3. If you are worried about your milk supply, try Mothers Milk tea, it helped me, and I know its helped a lot of other people. Its a natural way to up the milk supply. Just drink 3-4 cups in a day and you should be golden. Hope this helps. I can't imagine having to do that when you were totally not prepared!

  4. I fully hear you. I was surprised at the emotional investment required to be successful at breastfeeding. And the overwhelming sense of failure when anything went wrong- plugged ducts or cracked nipples or thrush. That my body was failing.

    I did grieve when my first weaned. And I felt sad when my second weaned. The second was easier than the first- mostly because he was less dependent and more laid back than my first.

    One thought is that if you keep offering the breast when she asks, you might kick start lactation. Or, she will get the hint that nothing is there. Or, she will realize there is very little there and be satisfied with that.

    With my daughter, I had to stop. We were down to one session- at bedtime. I was pregnant and nearing my second trimester and my nipples were so abused. Tender and cracking and on fire (turns out I had a fungal infection that wasn't thrush). But after an exhausting day... I couldn't bear the thought of fighting through the pain. So I offered a cup of warm milk instead. She tasted it. I pointed to my breasts and said "All gone." Held out the cup again. She shook her head, laid down, went to sleep. Never asked again. So I guess she was ready.

    Hang in there. It will get better and you have done fantastically to have nursed for this long!!

  5. It is a special experience that is truly up to the individual. I know that once my kids hit the one year mark I was ready to be done as I was ready for a little more independence. Didn't want to always have to be home to nurse them before bed, that sort of thing. A lot of stopping is hard because that means they are becoming less and less of a baby every day, so that means more things to protect them from, to worry about... it just goes all to fast.
    But it seems like this sickness might be forcing you to make this decision, so try letting go and just enjoy everything that is yet to come. Since she is a girl, she will always be your little baby to some extent :)
    Good luck

  6. Being a mother IS so hard sometimes! You're right, it's constant guilt. One of the hardest things for me was weaning each of my children at 2 months old as I was going back to work and just couldn't keep it up. I'm sure it's much more difficult when you've had 16 months of this beautiful relationship.

    Considering how difficult (and sudden) this weaning has been for both of you, my thoughts are that it would likely be better to continue to let nature take it's course. Would you want either one of you to feel the trauma you've both felt now again at a later date (maybe only a few months away?)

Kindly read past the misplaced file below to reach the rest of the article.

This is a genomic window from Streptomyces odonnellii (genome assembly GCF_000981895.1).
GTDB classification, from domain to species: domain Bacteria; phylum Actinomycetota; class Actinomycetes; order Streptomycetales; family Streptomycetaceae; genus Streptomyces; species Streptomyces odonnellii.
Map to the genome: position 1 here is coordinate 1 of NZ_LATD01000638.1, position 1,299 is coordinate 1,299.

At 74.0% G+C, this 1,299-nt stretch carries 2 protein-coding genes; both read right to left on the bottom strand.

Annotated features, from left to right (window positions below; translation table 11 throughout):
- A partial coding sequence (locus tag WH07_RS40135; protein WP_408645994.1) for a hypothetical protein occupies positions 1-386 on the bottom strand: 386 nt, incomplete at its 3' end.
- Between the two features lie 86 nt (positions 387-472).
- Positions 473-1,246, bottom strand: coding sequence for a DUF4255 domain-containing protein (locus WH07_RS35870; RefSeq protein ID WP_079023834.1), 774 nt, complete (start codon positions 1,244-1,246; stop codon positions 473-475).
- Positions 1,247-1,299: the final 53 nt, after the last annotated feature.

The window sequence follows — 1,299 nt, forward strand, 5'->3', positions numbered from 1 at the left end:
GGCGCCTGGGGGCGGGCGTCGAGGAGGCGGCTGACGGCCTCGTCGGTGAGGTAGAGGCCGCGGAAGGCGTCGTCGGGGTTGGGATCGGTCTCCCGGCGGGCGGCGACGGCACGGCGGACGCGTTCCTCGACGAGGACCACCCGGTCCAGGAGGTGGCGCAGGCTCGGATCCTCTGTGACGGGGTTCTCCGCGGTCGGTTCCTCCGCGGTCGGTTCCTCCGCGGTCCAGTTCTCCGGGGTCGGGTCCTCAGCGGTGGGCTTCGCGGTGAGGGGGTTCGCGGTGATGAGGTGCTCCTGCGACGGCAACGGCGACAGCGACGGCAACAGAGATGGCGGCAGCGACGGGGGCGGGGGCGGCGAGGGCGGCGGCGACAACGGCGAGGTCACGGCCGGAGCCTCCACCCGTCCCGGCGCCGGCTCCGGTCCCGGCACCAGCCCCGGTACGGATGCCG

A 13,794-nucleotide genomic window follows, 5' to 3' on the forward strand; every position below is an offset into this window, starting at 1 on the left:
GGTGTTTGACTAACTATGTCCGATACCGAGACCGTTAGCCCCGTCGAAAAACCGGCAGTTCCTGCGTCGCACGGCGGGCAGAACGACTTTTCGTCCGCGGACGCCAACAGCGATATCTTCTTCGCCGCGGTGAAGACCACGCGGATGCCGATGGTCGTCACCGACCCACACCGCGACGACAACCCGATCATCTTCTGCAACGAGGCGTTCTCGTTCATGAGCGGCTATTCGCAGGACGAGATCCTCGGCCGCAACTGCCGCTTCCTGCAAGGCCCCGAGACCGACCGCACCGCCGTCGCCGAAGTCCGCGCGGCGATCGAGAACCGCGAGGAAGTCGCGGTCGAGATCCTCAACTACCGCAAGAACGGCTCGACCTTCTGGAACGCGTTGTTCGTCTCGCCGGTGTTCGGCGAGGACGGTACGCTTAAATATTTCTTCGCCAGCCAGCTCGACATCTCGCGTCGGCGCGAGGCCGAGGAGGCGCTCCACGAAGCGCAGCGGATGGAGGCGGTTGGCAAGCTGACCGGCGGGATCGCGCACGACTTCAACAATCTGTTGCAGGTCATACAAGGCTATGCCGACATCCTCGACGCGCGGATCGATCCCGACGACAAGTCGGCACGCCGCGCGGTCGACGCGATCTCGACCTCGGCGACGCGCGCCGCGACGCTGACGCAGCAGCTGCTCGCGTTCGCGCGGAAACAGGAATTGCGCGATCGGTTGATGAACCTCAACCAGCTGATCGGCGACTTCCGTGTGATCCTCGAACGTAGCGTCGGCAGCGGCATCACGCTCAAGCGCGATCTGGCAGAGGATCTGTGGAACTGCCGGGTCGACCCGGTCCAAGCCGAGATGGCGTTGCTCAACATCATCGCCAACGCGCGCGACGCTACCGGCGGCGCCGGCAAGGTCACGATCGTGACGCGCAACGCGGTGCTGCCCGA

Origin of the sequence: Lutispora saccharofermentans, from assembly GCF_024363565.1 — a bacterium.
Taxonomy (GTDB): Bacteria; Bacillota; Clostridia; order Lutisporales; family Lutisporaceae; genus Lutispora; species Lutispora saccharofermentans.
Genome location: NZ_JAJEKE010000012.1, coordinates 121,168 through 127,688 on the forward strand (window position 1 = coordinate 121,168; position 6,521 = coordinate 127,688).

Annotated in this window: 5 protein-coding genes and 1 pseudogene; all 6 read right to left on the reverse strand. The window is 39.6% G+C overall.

Then again, if you did take a medication to stimulate lactation, you could enjoy a few more precious months of that special relationship and wean on your own terms when it is naturally time.

    Whatever decision you make - it must be the one that you feel from deep inside is the right one for you.

  7. Breastfeeding is kinda personal and I think all mothers need to choose what is right for them. I nursed my son until he was about 16 months old. Then, work and bottling my milk got too much to handle and I quit. I felt sad at the loss of our nightly feedings though. I do not really know why either. I think it is attachment...

    Also, WHAT is birth rape? Eeew!

  8. I hear ya. My daughter is 20 months old already and when I asked her to stop breastfeeding, she just went ballistic and had been too clingy for a week. So my policy now is don't offer, but don't refuse, which is working out perfectly for now.

    Poor Tinker! Just do what you feel is best in your situation. Only you can know whether to wean her or keep on breastfeeding.

  9. You could go ahead and get the medication to make you begin lactating again, but wouldn't that just prolong the inevitable? When you finally do wean her, you're still going to feel guilty and she's still going to have to get used to it. It seems to me that your half-way there...why turn back? You have breastfed her for 16 months and that is admirable! Most mothers do not breast feed for that long, so you don't actually have anything to feel guilty about. It's just a normal part of moving through the developmental stages of your child's life!